San Diego Coastkeeper member, Water Quality Monitor, and beach cleanup host extraordinaire Amanda Sousa is a water lover in the truest sense. When she sailed from Ensenada to Oahu, Amanda experienced just how wondrously huge our ocean is and how quickly we become small in its presence. And yet, despite all this vastness, there was one persistent and unwelcome visitor from which Amanda could not escape. In her own words, Amanda describes how these constant encounters impacted her.
I recently had the opportunity to crew on a passage from Ensenada, Mexico to Oahu, Hawaii on a 44-ft Leopard Catamaran owned by my dad’s friends, Ian Steele and Sharon Lockhart. I jumped at the opportunity to do some blue water sailing; to hop on the trade winds, experience falling seas, sail wing on wing and live the adventure. On the water, I was absolutely struck by the sheer grandeur of the ocean, I felt so small compared to its vastness.
Day after day there was no sight of land, and yet day after day I saw plastic. We did not chart a course into the Northern Pacific Gyre and were not looking for plastic, but there it was every single day. Over 19 days of different wind speeds, different currents and small swells to large swells, it was always there.
The plastic came in all different sizes from small fragments to ghost nets tangled in a large blob. There was plastic that looked as if it just blown in the water from my home in Pacific Beach, plastic that looked as if it made its way overboard and plastic that had been floating for what looked like years. I started to feel that the ocean was a whole lot smaller.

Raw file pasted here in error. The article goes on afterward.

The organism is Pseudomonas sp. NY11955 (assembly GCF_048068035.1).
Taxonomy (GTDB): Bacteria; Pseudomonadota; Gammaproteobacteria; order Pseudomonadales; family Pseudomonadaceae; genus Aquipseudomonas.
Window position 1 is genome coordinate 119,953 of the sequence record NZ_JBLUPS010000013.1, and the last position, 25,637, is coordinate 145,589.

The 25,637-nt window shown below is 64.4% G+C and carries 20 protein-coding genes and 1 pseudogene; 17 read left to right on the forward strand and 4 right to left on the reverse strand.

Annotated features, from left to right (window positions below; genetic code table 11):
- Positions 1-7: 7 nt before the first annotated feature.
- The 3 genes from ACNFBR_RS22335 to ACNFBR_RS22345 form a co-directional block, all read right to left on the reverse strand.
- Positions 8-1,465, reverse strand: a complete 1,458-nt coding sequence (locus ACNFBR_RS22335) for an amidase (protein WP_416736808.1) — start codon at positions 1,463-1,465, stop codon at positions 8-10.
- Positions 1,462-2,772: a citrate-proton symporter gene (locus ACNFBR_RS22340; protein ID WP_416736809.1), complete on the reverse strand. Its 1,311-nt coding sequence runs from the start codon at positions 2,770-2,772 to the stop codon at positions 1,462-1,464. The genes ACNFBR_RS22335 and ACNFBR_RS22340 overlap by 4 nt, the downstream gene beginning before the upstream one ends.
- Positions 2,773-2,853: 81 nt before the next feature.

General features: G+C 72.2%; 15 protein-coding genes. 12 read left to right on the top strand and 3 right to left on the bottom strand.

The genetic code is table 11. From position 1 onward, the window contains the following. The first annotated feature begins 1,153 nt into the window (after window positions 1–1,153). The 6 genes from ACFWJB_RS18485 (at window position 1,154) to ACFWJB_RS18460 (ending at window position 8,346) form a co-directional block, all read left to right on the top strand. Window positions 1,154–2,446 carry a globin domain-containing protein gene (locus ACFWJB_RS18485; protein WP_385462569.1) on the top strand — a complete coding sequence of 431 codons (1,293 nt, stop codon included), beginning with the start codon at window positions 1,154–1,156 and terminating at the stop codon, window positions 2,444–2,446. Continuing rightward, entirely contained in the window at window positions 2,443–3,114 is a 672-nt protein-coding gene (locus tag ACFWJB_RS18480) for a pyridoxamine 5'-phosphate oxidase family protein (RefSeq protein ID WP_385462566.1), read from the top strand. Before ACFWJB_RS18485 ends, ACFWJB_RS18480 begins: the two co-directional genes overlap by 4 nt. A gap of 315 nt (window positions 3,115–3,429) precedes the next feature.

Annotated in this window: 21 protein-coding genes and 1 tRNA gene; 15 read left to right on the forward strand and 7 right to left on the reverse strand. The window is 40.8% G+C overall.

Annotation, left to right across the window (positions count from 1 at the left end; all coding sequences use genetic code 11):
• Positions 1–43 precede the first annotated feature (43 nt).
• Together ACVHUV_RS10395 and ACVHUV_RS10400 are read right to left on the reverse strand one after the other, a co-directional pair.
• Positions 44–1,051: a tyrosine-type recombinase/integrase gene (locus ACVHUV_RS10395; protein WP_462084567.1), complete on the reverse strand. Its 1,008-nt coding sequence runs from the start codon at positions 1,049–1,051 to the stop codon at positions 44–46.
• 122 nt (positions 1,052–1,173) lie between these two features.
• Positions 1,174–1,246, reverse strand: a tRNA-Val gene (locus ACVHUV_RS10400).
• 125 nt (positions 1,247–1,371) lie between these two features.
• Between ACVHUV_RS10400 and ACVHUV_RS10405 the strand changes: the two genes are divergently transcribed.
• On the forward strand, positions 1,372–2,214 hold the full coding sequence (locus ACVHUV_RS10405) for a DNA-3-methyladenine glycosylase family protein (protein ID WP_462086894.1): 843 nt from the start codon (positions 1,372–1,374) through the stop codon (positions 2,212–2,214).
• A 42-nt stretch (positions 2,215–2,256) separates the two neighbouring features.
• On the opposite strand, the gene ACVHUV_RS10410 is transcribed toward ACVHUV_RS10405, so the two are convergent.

It pains me that the beautiful ocean, in all it’s splendor, has been so polluted by our trash. This plastic did not fall from the sky and there is no excuse for it being 1,200 miles from shore other than the disregard of our impact to this world.
The damage that has been done is so pervasive and ubiquitous. It was heartbreaking to witness right in front of my eyes. In the deepest parts of my heart I love the oceans, the streams, the lakes and the rivers; I love the animals that live and depend on these water bodies (including all of us); I love the plants that bloom and creep in these places. This passage has reinforced my love of the beauty of the ocean and has also strengthened my conviction that we need to realize our impact. We must take active steps to eliminate this ubiquitous plastic from our lives, our world and our wild places.
I am a clean water advocate, I am a volunteer and I am a supporter of San Diego Coastkeeper. Collectively, we need to put more energy toward our most precious resource. Now more than ever, we need to take a hard look inside and decide what we want in this world. I have decided I want fishable, swimmable, drinkable water; I want wild places; I want the ocean to be just blue; I want to be small in the ocean again.
We have laws in place to limit industrial pollution and ensure that our water can support all of its uses, from swimming and fishing to hosting endangered wildlife. But without enforcement, these regulations cannot keep our water healthy. That’s where San Diego Coastkeeper comes in.